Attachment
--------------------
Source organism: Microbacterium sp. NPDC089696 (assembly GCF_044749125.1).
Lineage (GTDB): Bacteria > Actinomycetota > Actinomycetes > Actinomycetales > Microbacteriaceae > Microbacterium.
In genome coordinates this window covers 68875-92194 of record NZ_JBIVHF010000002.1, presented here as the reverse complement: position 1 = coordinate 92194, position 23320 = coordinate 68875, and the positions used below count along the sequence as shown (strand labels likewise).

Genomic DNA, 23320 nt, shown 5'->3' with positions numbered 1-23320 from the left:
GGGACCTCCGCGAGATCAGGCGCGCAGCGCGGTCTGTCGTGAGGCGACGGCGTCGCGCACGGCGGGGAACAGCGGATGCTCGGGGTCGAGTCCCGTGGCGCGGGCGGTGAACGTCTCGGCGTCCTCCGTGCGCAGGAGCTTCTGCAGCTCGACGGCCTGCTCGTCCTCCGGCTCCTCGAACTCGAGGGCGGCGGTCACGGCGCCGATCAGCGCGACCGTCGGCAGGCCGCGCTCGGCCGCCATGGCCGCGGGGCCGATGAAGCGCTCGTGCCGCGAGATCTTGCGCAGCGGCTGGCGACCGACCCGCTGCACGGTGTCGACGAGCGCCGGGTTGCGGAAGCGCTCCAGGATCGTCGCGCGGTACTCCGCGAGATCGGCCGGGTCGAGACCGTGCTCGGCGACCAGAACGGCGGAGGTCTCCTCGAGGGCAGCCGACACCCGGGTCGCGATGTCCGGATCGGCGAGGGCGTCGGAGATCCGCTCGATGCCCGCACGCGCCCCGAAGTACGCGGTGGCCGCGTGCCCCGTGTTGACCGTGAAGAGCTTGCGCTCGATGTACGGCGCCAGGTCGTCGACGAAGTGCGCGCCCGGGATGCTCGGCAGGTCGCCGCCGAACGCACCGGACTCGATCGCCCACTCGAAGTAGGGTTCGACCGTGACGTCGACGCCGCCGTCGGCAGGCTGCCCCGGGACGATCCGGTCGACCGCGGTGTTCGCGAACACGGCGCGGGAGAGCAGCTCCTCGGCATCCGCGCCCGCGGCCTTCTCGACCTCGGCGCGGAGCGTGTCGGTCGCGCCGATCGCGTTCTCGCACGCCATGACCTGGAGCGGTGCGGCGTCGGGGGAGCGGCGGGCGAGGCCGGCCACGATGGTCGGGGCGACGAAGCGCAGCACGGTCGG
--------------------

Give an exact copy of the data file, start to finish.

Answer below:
Source organism: Microbacterium sp. NPDC089696 (assembly GCF_044749125.1).
Lineage (GTDB): Bacteria > Actinomycetota > Actinomycetes > Actinomycetales > Microbacteriaceae > Microbacterium.
In genome coordinates this window covers 68875-92194 of record NZ_JBIVHF010000002.1, presented here as the reverse complement: position 1 = coordinate 92194, position 23320 = coordinate 68875, and the positions used below count along the sequence as shown (strand labels likewise).

Genomic DNA, 23320 nt, shown 5'->3' with positions numbered 1-23320 from the left:
GGGACCTCCGCGAGATCAGGCGCGCAGCGCGGTCTGTCGTGAGGCGACGGCGTCGCGCACGGCGGGGAACAGCGGATGCTCGGGGTCGAGTCCCGTGGCGCGGGCGGTGAACGTCTCGGCGTCCTCCGTGCGCAGGAGCTTCTGCAGCTCGACGGCCTGCTCGTCCTCCGGCTCCTCGAACTCGAGGGCGGCGGTCACGGCGCCGATCAGCGCGACCGTCGGCAGGCCGCGCTCGGCCGCCATGGCCGCGGGGCCGATGAAGCGCTCGTGCCGCGAGATCTTGCGCAGCGGCTGGCGACCGACCCGCTGCACGGTGTCGACGAGCGCCGGGTTGCGGAAGCGCTCCAGGATCGTCGCGCGGTACTCCGCGAGATCGGCCGGGTCGAGACCGTGCTCGGCGACCAGAACGGCGGAGGTCTCCTCGAGGGCAGCCGACACCCGGGTCGCGATGTCCGGATCGGCGAGGGCGTCGGAGATCCGCTCGATGCCCGCACGCGCCCCGAAGTACGCGGTGGCCGCGTGCCCCGTGTTGACCGTGAAGAGCTTGCGCTCGATGTACGGCGCCAGGTCGTCGACGAAGTGCGCGCCCGGGATGCTCGGCAGGTCGCCGCCGAACGCACCGGACTCGATCGCCCACTCGAAGTAGGGTTCGACCGTGACGTCGACGCCGCCGTCGGCAGGCTGCCCCGGGACGATCCGGTCGACCGCGGTGTTCGCGAACACGGCGCGGGAGAGCAGCTCCTCGGCATCCGCGCCCGCGGCCTTCTCGACCTCGGCGCGGAGCGTGTCGGTCGCGCCGATCGCGTTCTCGCACGCCATGACCTGGAGCGGTGCGGCGTCGGGGGAGCGGCGGGCGAGGCCGGCCACGATGGTCGGGGCGACGAAGCGCAGCACGGTCGG